The vice chairman of the House Education Committee wants schools to teach students less about dating, but tighten up laws that require them to recite the Pledge of Allegiance.
And he also wants to end “social promotion.”
Rep. John Fillmore, R-Apache Junction, is proposing to repeal a state law that now allows , but does not require, schools to provide “age-appropriate” instruction into dating abuse, with HB 2005 replacing it with an outright ban.
“I just don’t believe, based upon conversations I’ve had, that the schools should necessarily be dealing with high school dating amongst the students when they should be dealing more with the reading, writing and arithmetic,” he told Capitol Media Services on Wednesday.
Arizona is one of several states that has laws aimed at “dating abuse,” defined as a pattern of behavior in which one person threatens to use physical, sexual, verbal or emotion abuse to control that person’s dating partner. And the law says that category of “dating partner” can include everything from casual to serious and long-term relationships.
The U.S. Department of Education reports that one in three U.S. teens between 14 and 20 have been the victims of dating violence. About the same number, the agency reports, have committed relationship violence themselves.
More specifically, nationwide one out of every eight girls in grades 9 through 12 have been physically forced to have sexual intercourse when they did not want to. And 42 percent of female rape victims were first raped before the age of 18.
Another study cited by the U.S. Department of Education from 2009 found that fully a quarter of sixth graders thought it was acceptable for boys to hit their girlfriends.
What makes the issue critical, according to the federal agency, is that there is a link between this kind of violence and academic performance. The research cited also says that teen victims of dating violence are more likely than non-abused peers to smoke, use drugs, engage in risky sexual behaviors or attempt or consider suicide.
“I don’t know what other states have done,” Fillmore said. “I don’t really care.”
He said he sees efforts like that as “social engineering” at the expense of academics. The result, he said, is “the kids are not going to be able to fend for themselves in society.”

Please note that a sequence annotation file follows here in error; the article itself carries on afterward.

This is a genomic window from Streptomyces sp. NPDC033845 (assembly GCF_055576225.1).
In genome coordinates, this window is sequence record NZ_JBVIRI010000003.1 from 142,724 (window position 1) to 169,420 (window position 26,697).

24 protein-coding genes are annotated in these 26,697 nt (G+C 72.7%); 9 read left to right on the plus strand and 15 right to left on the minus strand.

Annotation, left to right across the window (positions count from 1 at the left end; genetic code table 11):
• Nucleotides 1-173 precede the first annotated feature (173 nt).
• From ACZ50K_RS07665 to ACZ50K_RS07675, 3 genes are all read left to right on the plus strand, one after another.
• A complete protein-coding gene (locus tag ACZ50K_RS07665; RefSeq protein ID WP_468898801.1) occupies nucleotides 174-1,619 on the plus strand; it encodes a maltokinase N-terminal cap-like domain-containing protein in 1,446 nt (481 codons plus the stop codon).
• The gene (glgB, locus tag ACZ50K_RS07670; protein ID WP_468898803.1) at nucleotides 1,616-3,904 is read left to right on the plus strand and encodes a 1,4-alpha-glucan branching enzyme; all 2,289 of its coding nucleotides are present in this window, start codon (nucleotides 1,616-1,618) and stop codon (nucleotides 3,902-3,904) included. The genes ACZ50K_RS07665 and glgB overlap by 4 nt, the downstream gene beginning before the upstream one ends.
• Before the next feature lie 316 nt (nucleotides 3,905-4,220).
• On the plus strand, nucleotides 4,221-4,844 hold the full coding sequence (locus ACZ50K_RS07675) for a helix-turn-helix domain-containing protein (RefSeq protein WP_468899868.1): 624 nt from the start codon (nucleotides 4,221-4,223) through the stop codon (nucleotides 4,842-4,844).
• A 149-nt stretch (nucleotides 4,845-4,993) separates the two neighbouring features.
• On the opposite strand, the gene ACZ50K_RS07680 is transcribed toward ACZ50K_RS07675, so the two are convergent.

That plugs in to Fillmore’s decision to sponsor HB 2013.
Current law allows local school boards to authorize teachers to make the final decision whether to promote or retain a pupil in grade schools or to pass or fail a student in high school.
Fillmore proposes to repeal that, replacing it with a requirement for teachers to retain pupils in grade schools and to fail high school students if they do not meet the academic standards adopted by the state Board of Education.
He said there are schools in which only a small percentage of students are testing as proficient in reading, math and science.
“But the same school has an 85 and 87 percent graduation rate, I’m thinking to myself those kids are not prepared to go out into society and fend for themselves,” Fillmore said.
And then there’s the question of student activities at the beginning of each day.
Under current law, school districts must set aside a specific time each day for “students who wish” to recite the pledge.
Fillmore’s HB 2107 removes that language, saying pupils “shall recite the Pledge of Allegiance” during this time. The only way out if for a parent to make a request to excuse his or her child.
“Patriotism is a good thing in America,” he said. “The love of our country and our free enterprise system I think is something the kids should understand and respect.”
But HB 2017 has something more.
It would add a requirement that schools set aside a specific time each day “for pupils to engage in quiet reflect and moral reasoning for at least one minute.” Here, too, there is a mandate for students to participate unless a parent seeks an exemption.
“A moment of private reflection is good for everybody,” Fillmore said. “I know that I’ve been told in my life I need more of that.”
Fillmore also has crafted a variety of other education-related bills for the new legislative session that begins in January, including:
- requiring school boards to develop procedures allowing a teacher to refuse to readmit a pupil who was removed from the classroom for disciplinary reasons;
- giving teachers legal immunity for disciplining any student if it was done “in accordance with the law;”
- imposing a fine of up to $10 a day on parents whose children are “habitually truant;”
- removing a requirement that schools that provide environmental education program include a discussion of “economic and social implications;”
- mandating the state Board of Education to require schools to offer a course in personal finance, something that is now only an option.